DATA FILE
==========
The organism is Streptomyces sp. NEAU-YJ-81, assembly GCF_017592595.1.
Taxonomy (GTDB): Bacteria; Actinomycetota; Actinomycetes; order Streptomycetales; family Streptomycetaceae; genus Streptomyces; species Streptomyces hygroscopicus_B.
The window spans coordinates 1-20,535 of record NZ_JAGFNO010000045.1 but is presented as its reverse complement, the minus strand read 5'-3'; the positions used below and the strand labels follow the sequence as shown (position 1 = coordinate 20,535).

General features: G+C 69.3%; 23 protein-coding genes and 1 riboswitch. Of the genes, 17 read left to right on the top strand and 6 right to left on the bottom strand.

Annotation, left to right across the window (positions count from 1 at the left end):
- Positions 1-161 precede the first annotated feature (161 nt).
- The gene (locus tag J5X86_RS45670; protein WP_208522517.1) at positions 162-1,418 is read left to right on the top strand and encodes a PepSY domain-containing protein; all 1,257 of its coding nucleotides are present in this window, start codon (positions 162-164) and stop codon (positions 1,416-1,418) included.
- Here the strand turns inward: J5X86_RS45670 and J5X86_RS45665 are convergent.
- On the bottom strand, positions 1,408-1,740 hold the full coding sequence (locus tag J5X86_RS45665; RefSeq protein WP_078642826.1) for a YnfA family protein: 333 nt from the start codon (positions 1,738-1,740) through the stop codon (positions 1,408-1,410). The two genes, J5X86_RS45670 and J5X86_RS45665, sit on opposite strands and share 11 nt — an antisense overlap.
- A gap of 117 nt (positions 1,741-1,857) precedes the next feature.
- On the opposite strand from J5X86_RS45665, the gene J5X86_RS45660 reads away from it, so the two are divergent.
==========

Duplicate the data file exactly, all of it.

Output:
The organism is Streptomyces sp. NEAU-YJ-81, assembly GCF_017592595.1.
Taxonomy (GTDB): Bacteria; Actinomycetota; Actinomycetes; order Streptomycetales; family Streptomycetaceae; genus Streptomyces; species Streptomyces hygroscopicus_B.
The window spans coordinates 1-20,535 of record NZ_JAGFNO010000045.1 but is presented as its reverse complement, the minus strand read 5'-3'; the positions used below and the strand labels follow the sequence as shown (position 1 = coordinate 20,535).

General features: G+C 69.3%; 23 protein-coding genes and 1 riboswitch. Of the genes, 17 read left to right on the top strand and 6 right to left on the bottom strand.

Annotation, left to right across the window (positions count from 1 at the left end):
- Positions 1-161 precede the first annotated feature (161 nt).
- The gene (locus tag J5X86_RS45670; protein WP_208522517.1) at positions 162-1,418 is read left to right on the top strand and encodes a PepSY domain-containing protein; all 1,257 of its coding nucleotides are present in this window, start codon (positions 162-164) and stop codon (positions 1,416-1,418) included.
- Here the strand turns inward: J5X86_RS45670 and J5X86_RS45665 are convergent.
- On the bottom strand, positions 1,408-1,740 hold the full coding sequence (locus tag J5X86_RS45665; RefSeq protein WP_078642826.1) for a YnfA family protein: 333 nt from the start codon (positions 1,738-1,740) through the stop codon (positions 1,408-1,410). The two genes, J5X86_RS45670 and J5X86_RS45665, sit on opposite strands and share 11 nt — an antisense overlap.
- A gap of 117 nt (positions 1,741-1,857) precedes the next feature.
- On the opposite strand from J5X86_RS45665, the gene J5X86_RS45660 reads away from it, so the two are divergent.